I don't want to make her mistakes. I want to make my own.
Ten years ago, Cat's volatile mother, Mary, left her at her grandmother's house with nothing but a deck of tarot cards. But after her grandmother dies, Cat is forced to move in with Mary in New Orleans. When she discovers a picture of Mary holding a baby that's not her, she unravels a dark family history and questions her belief that Mary's mental health issues are the root of all their problems.
But as Cat explores the reasons for her mother's breakdown, she fears she is experiencing her own. Ever since she arrived in New Orleans, she's been haunted by strangely familiar visitors who know more than they should.
Unsure if she can rebuild her relationship with her mother, Cat is realizing she must confront her past, her future, and herself in the fight to try.
Albert Whitman & Company 2021
Death + grief, mental illness (bipolar disorder--mania + depression), suicide, child loss, stillbirth, the discussion of rape and sexual abuse, sexual content, language.
"A mixture of gritty realism and fantasy...Morgyn creates an atmospheric narrative that tackles some facets of mental illness and how some youths end up taking a parental role in their relationship with a mother or father. This magical realism story would be a good addition to larger collections and might prove welcome to those who do not have traditional households."
–School Library Journal (click to read full review)
"The discoveries are well paced, the setting enchanting. An enthralling dive into trauma, mental health, and mother-daughter relationships."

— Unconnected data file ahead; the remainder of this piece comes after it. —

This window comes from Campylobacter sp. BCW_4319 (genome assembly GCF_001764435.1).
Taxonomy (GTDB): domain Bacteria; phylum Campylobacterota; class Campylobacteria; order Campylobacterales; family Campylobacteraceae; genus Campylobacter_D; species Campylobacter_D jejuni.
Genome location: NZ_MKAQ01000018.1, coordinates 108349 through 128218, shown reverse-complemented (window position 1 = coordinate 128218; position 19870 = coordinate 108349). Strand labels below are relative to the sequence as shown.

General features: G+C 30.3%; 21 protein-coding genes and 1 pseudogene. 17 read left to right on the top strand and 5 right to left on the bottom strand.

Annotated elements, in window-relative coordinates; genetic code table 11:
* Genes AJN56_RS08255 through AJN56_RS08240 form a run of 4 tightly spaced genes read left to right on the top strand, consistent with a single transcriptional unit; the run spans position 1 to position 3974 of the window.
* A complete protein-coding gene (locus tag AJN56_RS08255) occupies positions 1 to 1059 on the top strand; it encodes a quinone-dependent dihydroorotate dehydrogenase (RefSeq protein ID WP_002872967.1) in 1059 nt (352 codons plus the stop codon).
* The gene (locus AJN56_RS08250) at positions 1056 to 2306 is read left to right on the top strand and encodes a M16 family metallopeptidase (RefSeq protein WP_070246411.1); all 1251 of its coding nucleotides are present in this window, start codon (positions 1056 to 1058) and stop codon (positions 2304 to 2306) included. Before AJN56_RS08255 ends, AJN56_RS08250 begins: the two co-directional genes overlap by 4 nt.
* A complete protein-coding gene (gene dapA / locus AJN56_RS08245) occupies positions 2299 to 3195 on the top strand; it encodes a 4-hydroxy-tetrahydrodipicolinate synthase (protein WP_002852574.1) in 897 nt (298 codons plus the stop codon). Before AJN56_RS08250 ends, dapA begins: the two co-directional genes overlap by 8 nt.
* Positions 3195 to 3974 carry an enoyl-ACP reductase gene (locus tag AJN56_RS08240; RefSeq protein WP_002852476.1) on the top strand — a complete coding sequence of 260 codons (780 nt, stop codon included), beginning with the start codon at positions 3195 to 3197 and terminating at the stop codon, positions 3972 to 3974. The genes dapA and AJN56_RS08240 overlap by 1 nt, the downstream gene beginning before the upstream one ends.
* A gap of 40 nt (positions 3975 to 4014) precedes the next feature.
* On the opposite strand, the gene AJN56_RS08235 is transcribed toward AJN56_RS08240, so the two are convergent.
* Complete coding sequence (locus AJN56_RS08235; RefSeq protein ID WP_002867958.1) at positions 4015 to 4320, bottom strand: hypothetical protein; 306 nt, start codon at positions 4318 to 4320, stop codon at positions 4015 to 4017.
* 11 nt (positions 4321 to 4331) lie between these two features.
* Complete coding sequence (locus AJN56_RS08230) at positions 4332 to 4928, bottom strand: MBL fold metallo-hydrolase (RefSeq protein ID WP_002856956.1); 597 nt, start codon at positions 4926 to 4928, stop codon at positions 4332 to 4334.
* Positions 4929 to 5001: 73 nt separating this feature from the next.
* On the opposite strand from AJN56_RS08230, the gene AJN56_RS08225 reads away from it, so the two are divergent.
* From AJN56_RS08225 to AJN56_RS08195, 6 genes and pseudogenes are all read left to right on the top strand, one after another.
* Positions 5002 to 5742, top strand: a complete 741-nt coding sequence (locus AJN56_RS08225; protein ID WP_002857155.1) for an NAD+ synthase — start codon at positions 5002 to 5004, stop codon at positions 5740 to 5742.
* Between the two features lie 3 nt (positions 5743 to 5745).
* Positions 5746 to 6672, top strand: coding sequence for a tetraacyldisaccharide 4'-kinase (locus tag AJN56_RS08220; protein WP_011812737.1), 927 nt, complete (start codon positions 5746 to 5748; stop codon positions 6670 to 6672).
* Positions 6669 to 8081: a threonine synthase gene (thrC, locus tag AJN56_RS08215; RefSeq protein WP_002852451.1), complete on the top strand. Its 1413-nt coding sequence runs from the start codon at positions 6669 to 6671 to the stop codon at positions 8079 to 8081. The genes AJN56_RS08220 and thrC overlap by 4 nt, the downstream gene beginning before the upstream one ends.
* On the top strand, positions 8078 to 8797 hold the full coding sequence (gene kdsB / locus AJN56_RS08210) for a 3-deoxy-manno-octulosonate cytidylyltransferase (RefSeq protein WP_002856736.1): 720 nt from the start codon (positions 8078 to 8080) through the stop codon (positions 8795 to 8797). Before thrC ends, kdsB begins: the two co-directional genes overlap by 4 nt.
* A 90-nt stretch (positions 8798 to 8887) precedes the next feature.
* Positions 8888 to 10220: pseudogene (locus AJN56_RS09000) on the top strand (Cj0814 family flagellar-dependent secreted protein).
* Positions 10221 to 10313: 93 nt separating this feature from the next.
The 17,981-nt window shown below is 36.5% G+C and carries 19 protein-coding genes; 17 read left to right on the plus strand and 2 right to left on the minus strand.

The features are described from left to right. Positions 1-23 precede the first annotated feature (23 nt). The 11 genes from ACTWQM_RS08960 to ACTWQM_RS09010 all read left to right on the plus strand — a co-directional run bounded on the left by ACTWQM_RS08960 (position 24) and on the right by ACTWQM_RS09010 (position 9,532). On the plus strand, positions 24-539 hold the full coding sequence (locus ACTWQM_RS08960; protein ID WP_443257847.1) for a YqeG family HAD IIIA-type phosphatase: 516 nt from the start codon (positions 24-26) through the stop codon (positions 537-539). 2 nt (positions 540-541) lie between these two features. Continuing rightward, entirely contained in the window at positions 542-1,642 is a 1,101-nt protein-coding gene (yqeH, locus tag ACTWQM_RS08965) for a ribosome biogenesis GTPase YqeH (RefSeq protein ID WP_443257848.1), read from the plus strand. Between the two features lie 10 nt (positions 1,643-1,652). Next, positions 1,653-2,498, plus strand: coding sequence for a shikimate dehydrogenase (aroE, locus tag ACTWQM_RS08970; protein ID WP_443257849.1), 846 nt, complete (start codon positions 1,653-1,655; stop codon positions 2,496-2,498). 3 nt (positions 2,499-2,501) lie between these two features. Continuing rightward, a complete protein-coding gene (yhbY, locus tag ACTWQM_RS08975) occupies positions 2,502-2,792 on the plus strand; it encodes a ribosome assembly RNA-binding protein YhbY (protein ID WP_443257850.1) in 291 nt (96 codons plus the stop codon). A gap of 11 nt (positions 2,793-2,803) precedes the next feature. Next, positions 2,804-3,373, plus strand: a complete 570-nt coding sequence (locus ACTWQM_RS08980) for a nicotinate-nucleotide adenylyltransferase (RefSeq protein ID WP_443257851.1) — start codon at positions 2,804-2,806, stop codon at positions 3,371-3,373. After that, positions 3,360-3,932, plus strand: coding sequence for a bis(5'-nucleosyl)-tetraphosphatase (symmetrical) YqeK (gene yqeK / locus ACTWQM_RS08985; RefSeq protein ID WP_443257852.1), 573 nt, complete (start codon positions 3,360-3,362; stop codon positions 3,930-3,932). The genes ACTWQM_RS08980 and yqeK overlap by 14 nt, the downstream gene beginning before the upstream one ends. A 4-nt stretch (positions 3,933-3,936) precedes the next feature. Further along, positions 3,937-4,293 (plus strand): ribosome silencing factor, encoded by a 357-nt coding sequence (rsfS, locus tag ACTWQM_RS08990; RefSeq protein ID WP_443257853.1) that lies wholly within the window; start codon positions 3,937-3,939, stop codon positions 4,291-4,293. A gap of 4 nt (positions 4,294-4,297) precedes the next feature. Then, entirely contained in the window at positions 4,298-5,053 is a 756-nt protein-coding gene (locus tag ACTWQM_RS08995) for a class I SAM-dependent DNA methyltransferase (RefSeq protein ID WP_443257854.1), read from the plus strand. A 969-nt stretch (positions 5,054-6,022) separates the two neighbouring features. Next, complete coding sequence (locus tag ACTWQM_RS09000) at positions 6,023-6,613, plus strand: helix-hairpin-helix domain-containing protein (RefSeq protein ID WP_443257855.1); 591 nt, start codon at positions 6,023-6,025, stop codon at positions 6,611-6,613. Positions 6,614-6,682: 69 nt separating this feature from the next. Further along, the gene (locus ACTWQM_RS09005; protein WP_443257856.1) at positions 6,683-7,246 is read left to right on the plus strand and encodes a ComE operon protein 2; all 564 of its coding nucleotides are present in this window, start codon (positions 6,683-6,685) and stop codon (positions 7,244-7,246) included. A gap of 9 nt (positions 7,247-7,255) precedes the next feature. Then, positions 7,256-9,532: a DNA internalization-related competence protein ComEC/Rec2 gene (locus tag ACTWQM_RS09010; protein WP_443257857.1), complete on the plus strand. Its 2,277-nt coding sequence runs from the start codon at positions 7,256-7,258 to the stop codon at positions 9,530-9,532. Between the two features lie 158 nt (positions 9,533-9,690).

–Kirkus Reviews (click to read full review)
"Polished prose conjures vivid pictures...and Morgyn handles difficult topics skillfully, landing somewhere between Laurie Halse Anderson and Brenna Yovanoff on a realism-to-supernatural trauma scale."
–The Bulletin of the Center for Children's Books, recommended
"Morgyn draws readers in with an explosive start and then leads them deeper into the nuances of Cat’s familial history with a tale that creeps along to a crescendoing finish. Morgyn’s haunting and unsettling story features a narrator with an observant voice, told in alluring prose...this blends a difficult mother-daughter relationship with an atmospheric setting and a mystery touched by the ambiguously supernatural. Imaginary Girls (2011) meets Jellicoe Road (2008) in this sophomore novel for readers who enjoy stories with a strong sense of place."
June 24th, 2021: ALA Author Chat with librarian Amy Dittmeier.